Sciatica incontinence is a dreaded symptom describing the inability to retain urine or feces. Becoming incontinent is rare for sciatica patients, but may be a risk that is associated with some severe diagnoses. Incontinence is one of the worst possible expressions of any spinal pathology and usually signifies the ongoing compression of either the spinal cord or the cauda equina structure. However, it is never wise to assume that incontinence is a direct result of a back or neck syndrome, since there are many other possible explanations for urinary or fecal retention concerns.
This crucial essay provides important information for patients who are suffering incontinence, as well as for patients who fear becoming incontinent in relation to a sciatica pain syndrome. We will examine why sciatica and body waste retention might be linked to the same source process and detail some other scenarios in which sciatica incontinence might not be connected the same causative process as the back and leg symptoms.
Incontinence describes a condition wherein the patient can not control their bladder or bowels adequately or at all. This results in the unwanted leaking or spontaneous passing of urine or feces from their respective bodily orifices.
The urinary and fecal waste systems are controlled by nerve tissues that pass through the spine and might be influenced by compression of the spinal cord anywhere in the vertebral column or impingement on the individual or massed nerve roots in the lower back. This condition may be diagnosed as spinal stenosis, spinal cord compression, cauda equina syndrome or other nomenclature, depending on the particulars and location of the neurological impairment.
Incontinence may be definitively linked to a variety of back and neck pain conditions, but may also come about due to unrelated circumstances and conditions. This is why diagnostic certainty is of utmost importance before treatment is attempted. Remember, in some cases of incontinence, it is vital to ascertain the causative reason for the condition to exist and remedy it quickly in order to preempt damage from occurring to the sensitive neurological tissues that control urinary and fecal waste management. This rush often leads to diagnostic and treatment miscalculations, much to the detriment of the poor patient.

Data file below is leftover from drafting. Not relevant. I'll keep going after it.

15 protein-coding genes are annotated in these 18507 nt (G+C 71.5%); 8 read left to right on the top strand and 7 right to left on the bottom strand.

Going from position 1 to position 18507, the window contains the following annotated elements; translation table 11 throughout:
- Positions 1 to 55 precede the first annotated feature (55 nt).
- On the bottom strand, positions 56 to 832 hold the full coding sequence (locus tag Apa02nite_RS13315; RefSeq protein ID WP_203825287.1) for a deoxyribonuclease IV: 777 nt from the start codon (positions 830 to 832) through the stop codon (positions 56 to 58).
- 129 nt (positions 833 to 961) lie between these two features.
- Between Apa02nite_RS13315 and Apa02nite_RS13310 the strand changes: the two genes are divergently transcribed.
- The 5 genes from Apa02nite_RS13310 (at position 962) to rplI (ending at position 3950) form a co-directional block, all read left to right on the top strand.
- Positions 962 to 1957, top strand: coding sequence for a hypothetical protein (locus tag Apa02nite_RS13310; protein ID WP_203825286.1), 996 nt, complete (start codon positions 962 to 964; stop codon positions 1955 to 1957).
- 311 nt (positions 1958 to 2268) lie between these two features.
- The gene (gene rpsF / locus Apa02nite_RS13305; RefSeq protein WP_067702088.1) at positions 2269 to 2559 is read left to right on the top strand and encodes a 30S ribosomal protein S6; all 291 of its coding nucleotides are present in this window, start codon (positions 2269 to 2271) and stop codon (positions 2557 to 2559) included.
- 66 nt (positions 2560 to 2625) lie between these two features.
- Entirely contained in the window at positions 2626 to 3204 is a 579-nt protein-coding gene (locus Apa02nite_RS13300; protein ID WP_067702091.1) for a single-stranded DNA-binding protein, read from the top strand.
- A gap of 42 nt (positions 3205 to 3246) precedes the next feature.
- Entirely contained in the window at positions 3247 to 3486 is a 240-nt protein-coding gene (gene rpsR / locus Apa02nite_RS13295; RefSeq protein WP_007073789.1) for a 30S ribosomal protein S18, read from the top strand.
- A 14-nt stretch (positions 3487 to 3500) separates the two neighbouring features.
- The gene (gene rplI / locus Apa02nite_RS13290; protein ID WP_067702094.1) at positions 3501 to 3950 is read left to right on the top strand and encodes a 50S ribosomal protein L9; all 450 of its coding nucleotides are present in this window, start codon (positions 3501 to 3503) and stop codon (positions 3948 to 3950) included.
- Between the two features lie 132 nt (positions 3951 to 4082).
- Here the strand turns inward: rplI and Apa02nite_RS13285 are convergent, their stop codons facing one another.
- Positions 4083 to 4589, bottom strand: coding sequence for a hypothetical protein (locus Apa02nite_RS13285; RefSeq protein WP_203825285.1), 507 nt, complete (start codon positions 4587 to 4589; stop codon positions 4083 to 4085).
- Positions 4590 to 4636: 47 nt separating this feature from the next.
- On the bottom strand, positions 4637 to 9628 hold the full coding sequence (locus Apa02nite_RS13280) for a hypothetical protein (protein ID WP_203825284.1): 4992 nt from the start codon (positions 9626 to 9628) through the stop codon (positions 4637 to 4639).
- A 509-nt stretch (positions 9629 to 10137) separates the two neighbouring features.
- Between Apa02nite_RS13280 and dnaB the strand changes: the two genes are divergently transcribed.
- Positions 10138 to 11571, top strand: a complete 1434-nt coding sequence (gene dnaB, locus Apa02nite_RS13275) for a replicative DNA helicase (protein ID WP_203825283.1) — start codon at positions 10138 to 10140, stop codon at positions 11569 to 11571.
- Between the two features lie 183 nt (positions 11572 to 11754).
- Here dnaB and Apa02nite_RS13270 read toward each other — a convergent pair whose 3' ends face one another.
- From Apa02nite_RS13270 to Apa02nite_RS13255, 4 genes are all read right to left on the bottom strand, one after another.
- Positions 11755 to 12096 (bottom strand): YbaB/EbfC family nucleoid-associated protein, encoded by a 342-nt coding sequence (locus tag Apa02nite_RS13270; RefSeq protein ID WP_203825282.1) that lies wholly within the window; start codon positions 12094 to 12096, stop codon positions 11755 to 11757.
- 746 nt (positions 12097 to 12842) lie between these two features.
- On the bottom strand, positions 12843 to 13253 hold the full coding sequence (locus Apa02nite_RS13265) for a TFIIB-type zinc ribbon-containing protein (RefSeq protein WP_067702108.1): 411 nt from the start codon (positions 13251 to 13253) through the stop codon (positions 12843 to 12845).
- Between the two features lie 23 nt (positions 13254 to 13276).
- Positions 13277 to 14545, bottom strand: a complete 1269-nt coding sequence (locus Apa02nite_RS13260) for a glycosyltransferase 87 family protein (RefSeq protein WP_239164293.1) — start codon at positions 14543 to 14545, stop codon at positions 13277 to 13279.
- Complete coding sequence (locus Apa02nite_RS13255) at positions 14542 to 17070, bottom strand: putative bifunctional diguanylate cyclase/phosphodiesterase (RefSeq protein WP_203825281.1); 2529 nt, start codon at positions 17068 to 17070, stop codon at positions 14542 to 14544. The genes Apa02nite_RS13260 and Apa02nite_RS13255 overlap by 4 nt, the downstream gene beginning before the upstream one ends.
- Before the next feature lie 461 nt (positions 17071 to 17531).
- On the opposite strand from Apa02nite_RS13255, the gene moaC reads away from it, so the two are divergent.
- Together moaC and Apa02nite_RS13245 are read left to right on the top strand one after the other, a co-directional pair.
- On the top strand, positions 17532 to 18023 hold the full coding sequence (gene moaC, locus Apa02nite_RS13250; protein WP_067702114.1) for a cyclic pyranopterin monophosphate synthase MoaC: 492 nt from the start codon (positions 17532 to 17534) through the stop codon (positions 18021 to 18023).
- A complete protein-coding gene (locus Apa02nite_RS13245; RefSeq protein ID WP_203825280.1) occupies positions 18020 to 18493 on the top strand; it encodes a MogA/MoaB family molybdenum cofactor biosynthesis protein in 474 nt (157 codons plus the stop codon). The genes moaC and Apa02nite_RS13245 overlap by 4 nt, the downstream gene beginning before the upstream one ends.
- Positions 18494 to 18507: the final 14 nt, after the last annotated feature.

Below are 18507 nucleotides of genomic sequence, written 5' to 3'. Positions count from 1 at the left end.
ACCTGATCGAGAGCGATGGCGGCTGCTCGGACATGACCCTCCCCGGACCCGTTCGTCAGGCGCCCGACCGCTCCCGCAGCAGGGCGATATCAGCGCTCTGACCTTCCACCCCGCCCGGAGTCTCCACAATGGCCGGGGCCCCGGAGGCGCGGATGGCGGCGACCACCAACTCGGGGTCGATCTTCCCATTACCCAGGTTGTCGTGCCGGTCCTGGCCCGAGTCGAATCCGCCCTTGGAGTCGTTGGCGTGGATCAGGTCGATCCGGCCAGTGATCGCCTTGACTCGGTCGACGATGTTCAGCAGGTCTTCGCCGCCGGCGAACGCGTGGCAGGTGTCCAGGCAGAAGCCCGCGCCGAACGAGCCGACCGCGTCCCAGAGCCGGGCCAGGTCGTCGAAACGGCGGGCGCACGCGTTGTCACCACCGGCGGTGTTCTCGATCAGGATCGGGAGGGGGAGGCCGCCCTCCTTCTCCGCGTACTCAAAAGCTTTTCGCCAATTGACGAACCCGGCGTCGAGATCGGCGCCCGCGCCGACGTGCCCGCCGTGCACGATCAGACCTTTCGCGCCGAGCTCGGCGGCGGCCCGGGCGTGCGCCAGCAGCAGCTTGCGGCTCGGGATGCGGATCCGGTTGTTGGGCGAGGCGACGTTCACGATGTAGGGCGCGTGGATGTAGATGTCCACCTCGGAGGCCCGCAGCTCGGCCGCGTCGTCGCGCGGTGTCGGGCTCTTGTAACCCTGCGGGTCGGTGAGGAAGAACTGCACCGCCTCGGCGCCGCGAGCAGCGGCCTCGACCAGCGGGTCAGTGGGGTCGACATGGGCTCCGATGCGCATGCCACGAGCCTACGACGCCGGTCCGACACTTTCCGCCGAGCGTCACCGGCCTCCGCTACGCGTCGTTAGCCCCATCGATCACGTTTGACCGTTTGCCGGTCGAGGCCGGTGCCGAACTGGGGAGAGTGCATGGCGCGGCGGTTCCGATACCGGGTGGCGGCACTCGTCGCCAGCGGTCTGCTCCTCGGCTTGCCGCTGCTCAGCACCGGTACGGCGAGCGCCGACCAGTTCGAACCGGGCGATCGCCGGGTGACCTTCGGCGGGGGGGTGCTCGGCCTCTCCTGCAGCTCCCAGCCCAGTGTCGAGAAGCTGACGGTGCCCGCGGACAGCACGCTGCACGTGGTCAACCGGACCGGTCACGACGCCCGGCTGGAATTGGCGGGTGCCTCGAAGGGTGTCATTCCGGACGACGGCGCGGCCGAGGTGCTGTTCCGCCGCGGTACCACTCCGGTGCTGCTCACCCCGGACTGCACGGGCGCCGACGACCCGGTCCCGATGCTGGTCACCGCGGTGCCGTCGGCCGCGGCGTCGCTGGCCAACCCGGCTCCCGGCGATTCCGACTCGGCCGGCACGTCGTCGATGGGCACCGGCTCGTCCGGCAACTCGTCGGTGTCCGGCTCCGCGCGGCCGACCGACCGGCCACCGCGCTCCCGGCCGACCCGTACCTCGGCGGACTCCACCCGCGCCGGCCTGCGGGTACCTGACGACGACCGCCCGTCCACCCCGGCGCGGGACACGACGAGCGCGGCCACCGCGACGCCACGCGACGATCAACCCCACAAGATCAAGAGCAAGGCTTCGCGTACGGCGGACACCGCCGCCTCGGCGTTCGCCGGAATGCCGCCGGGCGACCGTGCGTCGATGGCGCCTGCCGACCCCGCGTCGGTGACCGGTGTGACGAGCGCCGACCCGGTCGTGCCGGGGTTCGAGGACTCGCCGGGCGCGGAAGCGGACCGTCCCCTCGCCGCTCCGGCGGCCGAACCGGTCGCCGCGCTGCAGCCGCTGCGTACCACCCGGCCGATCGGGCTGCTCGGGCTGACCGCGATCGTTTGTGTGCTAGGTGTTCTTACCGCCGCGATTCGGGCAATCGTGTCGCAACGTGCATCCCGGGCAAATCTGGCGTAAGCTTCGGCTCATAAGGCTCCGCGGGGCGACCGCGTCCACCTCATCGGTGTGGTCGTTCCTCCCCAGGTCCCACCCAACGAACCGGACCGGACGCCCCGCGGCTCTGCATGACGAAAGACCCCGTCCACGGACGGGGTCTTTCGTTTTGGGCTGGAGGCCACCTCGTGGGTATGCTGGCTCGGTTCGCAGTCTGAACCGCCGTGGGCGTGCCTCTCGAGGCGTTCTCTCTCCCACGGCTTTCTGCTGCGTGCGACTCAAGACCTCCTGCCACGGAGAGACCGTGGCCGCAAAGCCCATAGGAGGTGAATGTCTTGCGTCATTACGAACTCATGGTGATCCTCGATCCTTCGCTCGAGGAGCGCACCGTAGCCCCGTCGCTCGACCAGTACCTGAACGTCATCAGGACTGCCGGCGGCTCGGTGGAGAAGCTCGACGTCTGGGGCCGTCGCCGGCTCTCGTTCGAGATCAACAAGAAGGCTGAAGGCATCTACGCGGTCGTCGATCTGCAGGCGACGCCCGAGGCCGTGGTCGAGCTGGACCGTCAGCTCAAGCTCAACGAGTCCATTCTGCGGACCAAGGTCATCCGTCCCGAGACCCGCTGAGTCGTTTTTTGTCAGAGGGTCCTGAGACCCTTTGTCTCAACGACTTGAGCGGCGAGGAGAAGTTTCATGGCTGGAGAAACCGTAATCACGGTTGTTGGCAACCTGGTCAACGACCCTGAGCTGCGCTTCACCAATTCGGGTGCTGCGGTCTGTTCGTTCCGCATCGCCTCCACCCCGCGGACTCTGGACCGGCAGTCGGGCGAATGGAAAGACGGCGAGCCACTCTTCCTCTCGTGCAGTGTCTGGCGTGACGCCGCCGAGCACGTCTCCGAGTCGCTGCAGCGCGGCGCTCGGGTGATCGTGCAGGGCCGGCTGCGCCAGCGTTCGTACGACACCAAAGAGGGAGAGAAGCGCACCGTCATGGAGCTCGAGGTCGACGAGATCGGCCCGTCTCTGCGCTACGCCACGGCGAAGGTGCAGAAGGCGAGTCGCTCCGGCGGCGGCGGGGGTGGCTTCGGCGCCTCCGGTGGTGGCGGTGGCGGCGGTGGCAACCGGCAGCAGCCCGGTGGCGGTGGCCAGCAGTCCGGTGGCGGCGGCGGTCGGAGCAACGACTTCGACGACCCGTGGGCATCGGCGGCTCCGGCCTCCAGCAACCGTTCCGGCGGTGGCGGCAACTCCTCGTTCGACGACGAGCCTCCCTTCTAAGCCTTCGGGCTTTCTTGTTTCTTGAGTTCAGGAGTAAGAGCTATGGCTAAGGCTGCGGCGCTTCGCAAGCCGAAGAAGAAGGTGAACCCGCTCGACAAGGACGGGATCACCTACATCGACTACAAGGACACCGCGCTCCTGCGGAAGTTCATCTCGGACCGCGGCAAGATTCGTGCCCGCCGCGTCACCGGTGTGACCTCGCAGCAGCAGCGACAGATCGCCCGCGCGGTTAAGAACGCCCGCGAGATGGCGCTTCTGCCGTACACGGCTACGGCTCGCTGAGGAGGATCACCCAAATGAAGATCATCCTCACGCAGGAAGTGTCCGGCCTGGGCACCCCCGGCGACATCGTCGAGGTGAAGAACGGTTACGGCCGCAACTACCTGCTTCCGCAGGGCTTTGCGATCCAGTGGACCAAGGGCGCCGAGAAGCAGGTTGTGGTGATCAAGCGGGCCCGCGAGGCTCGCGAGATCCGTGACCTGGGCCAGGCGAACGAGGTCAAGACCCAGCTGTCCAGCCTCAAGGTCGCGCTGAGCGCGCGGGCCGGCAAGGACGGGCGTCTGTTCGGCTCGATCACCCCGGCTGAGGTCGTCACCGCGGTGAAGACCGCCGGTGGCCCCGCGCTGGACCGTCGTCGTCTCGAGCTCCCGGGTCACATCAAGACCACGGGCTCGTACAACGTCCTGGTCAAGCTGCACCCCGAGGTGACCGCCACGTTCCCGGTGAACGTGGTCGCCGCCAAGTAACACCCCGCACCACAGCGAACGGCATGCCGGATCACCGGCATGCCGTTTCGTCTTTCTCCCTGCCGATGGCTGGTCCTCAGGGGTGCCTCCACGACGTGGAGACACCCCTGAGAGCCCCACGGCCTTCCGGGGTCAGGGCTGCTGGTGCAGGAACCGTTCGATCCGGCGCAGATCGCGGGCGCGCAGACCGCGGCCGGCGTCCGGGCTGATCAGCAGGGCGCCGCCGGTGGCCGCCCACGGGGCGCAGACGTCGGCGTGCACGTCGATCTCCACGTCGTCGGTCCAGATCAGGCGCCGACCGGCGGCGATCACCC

In order for the correct cause of incontinence to be discovered, the patient must be evaluated by one or more physicians who can determine which possible reasons might best explain the dire symptomology. Neurologists are instrumental in determining if the spine might be part of the causative origin of the condition, while other types of doctors might be asked to evaluate the patient to rule out nonspinal causations.
In some cases, spinal abnormalities exist, but these may not be causative for the incontinence, leading to poor results from spinally-targeted treatments. Remember, many atypical spinal structural issues might be present, but may not be the actual source of any symptomology. We see this problem often in the back and neck pain diagnostic arena, with pain being linked to coincidental noncausative tissue aberrations that are imaged during diagnostic processing, but innocent of being pathological.